Tracking Vanishing Vultures

During the fall of 2018, researchers from HawkWatch International, in collaboration with Hawk Mountain Sanctuary and the Max Planck Institute for Ornithology, deployed satellite transmitters to identify critical vulture habitat and causes of mortality of White-backed, Rüppell's, Lappet-faced, Hooded and Egyptian Vultures in the Horn of Africa. To document where vultures eat, roost, nest and migrate, we are tracking individuals with small solar-powered GPS units. Check out the map below to see the latest movement from these critically important vultures.

This project was made possible by the generous support of our donors.

Rectangle bonezBonez (Rüppell's Vulture)   Rectangle dougDoug (White-back Vulture)   Rectangle gidgetGidget (White-backed Vulture)   Rectangle JTJT (Lappet-faced Vulture)
Rectangle kingtutKing Tut (Egyptian Vulture)   Rectangle mc chopsM.C. Chops (Lappet-faced Vulture)   Rectangle odysseusR. Speers (White-backed Vulture)   Rectangle oscarOscar (White-backed Vulture)
Rectangle kemiseKemise (Hooded Vulture)    Rectangle stratosStratos (Rüppell's Vulture)   Rectangle tompettyTom Petty (Egyptian Vulture)   Rectangle walterWalter (White-backed Vulture)
Rectangle stratosVanir Kamira (Lappet-faced Vulture)   Rectangle stratosHermes (White-backed Vulture)        


White-backed Vulture

White backed Vultures

The White-backed Vulture (Gyps africanus) is found across much of Sub-Saharan Africa, inhabiting diverse habitats. It nests in trees and feeds on carrion in both wild savannah’s and, particularly in Ethiopia, on human waste around towns and cities. Populations of this Critically Endangered species have declined by an estimated 90% in recent decades. 


Rüppell's Vulture


The Rüppell's Vulture (Gyps rueppelli) is a high-flying and large vulture, named for the German explorer, collector, and zoologist Eduard Rüppell. The species generally inhabits drier and more rugged terrain, and nests colonially on cliffs. Populations of this Critically Endangered species have declined by an estimated 97% across Africa in recent decades.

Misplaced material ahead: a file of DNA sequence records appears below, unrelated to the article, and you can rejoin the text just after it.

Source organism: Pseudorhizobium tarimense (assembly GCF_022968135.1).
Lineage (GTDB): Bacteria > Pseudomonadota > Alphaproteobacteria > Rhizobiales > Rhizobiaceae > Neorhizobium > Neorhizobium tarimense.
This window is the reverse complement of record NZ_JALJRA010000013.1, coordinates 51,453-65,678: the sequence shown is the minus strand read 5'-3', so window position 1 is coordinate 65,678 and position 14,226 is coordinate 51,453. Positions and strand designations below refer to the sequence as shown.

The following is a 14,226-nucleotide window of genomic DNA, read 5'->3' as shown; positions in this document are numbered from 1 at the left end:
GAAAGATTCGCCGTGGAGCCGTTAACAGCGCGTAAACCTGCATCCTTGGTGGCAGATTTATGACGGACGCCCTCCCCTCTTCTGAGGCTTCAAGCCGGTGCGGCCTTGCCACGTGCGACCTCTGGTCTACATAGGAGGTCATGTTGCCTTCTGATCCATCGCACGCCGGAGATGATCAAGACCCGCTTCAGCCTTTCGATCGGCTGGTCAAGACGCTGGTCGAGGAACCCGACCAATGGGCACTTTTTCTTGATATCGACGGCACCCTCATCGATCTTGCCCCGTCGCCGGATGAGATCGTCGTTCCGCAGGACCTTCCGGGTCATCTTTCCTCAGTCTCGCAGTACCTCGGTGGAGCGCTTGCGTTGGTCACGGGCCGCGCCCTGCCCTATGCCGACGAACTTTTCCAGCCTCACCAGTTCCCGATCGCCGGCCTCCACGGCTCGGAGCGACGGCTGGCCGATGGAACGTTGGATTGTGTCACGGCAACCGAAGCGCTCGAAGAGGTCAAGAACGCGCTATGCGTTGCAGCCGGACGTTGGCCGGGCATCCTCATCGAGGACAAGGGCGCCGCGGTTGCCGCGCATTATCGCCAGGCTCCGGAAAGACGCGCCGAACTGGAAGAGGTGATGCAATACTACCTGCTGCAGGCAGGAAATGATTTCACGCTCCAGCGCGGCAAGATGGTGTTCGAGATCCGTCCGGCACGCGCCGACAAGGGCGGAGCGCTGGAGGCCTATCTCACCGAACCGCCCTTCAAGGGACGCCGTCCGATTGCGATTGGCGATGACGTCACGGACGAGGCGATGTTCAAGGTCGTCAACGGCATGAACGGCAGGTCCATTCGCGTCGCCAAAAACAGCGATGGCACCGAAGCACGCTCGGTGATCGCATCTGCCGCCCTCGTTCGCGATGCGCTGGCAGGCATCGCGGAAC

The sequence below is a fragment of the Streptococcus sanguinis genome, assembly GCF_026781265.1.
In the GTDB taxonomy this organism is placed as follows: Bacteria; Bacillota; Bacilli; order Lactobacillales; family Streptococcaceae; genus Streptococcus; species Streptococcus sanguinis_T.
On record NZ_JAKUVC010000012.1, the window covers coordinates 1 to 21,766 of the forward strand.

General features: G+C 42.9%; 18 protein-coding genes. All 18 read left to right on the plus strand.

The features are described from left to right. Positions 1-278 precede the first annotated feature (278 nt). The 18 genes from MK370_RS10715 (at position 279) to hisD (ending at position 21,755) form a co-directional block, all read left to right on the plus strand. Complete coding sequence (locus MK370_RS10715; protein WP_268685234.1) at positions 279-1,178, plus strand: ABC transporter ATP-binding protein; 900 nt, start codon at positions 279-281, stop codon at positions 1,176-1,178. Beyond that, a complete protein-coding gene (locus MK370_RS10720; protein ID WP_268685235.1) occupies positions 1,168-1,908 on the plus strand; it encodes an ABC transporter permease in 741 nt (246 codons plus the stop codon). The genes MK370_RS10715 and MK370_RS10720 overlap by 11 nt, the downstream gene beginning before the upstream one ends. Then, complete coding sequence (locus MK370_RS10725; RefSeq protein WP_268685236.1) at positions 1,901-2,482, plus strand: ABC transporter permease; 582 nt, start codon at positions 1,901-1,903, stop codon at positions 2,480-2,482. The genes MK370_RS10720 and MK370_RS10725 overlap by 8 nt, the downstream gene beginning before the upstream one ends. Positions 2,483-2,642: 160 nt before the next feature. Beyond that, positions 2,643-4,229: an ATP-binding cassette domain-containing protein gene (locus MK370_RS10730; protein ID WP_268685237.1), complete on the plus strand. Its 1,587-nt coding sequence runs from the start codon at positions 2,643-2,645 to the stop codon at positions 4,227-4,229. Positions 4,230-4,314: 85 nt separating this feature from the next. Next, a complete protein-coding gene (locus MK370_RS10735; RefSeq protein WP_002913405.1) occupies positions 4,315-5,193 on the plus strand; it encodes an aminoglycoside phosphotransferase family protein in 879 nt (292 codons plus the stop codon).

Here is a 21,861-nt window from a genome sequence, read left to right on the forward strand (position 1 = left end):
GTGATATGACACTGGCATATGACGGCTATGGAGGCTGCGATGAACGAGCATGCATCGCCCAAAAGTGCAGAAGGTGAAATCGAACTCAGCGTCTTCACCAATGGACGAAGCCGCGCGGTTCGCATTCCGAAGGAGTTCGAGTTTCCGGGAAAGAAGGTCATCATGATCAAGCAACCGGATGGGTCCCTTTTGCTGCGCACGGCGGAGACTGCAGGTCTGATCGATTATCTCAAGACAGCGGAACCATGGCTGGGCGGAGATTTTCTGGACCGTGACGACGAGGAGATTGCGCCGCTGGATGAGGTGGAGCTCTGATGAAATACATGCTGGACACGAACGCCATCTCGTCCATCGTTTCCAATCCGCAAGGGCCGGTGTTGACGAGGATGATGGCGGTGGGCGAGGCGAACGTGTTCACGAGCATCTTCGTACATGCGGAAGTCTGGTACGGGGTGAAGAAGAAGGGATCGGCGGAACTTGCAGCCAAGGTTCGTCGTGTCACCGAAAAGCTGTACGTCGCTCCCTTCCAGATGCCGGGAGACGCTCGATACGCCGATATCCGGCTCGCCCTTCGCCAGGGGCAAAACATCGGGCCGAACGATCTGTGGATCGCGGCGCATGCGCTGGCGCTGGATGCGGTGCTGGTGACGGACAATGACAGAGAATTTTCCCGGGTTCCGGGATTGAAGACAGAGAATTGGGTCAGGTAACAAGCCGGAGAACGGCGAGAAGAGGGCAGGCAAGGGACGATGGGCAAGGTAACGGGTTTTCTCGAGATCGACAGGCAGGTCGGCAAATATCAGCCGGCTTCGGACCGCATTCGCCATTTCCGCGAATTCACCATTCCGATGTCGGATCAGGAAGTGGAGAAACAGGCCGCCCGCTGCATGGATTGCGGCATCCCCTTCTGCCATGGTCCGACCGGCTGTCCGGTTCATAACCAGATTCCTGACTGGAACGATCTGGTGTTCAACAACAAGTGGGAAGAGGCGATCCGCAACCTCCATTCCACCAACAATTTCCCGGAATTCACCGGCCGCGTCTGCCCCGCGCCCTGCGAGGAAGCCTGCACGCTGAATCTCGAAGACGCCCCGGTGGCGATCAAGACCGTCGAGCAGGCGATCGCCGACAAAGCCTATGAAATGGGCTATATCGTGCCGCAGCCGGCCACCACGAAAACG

Hooded Vulture

Hooded Vulture Adult

The Hooded Vulture (Necrosyrtes monachus) is a smaller vulture that often lives in close proximity to humans. The species nests in trees and feeds on smaller scraps of human food waste and carrion. Populations of this Critically Endangered species have declined by an estimated 83% across Africa in recent decades 

Lappet-faced Vulture

Lappet facedVulture3

The Lappet-faced Vulture (Torgos tracheliotos) is a large and powerful vulture that feeds on flesh, hide, ligaments, and bone. While primarily found in Africa, there is also a small population in the Arabian Peninsula. Populations of this Endangered species have declined by an estimated 80% across Africa in recent decades.


Egyptian Vulture

Egyptian Vulture Turkey 20150315

The Egyptian Vulture (Neophron percnopterus) is a widespread vulture, found across much of southern Europe, South Asia, and Northern Africa. Of the vultures in Africa, this species is the only regular long-distance migrant, migrating to Europe and the Middle East to breed. It is also renowned as a tool user — using stones to crack open ostrich eggs to feed on. Populations of this Endangered species have declined by an estimated 92% across Africa in recent decades.



Project Sponsors

Special thanks to the donors who sponsored transmitters for the Vanishing Vultures project. Through their generous support, HWI is able to collect data to identify crucial habitat and inform local conservation efforts to protect these important birds.

Antczak Polich Law
Lynn Bohs
Glen and Anneli Bowen
Circle of Life Fund
Kirsten Collins
Eva Carlston Academy
Scott and Amy Florell
Doug and Tana Hunter
Team Kaddas
Walter and Karen Loewenstern
Nancy and John Matro
Elizabeth Oedell
Charles Oppenheimer
Lorraine Parkinson
Julia Shaw
SWCA Environmental Consultants
Jane Tatchell
Valerie Walker
Buddy Woodhouse
Max Planck Institute for Ornithology

(All images courtesy Evan Buechley, PhD)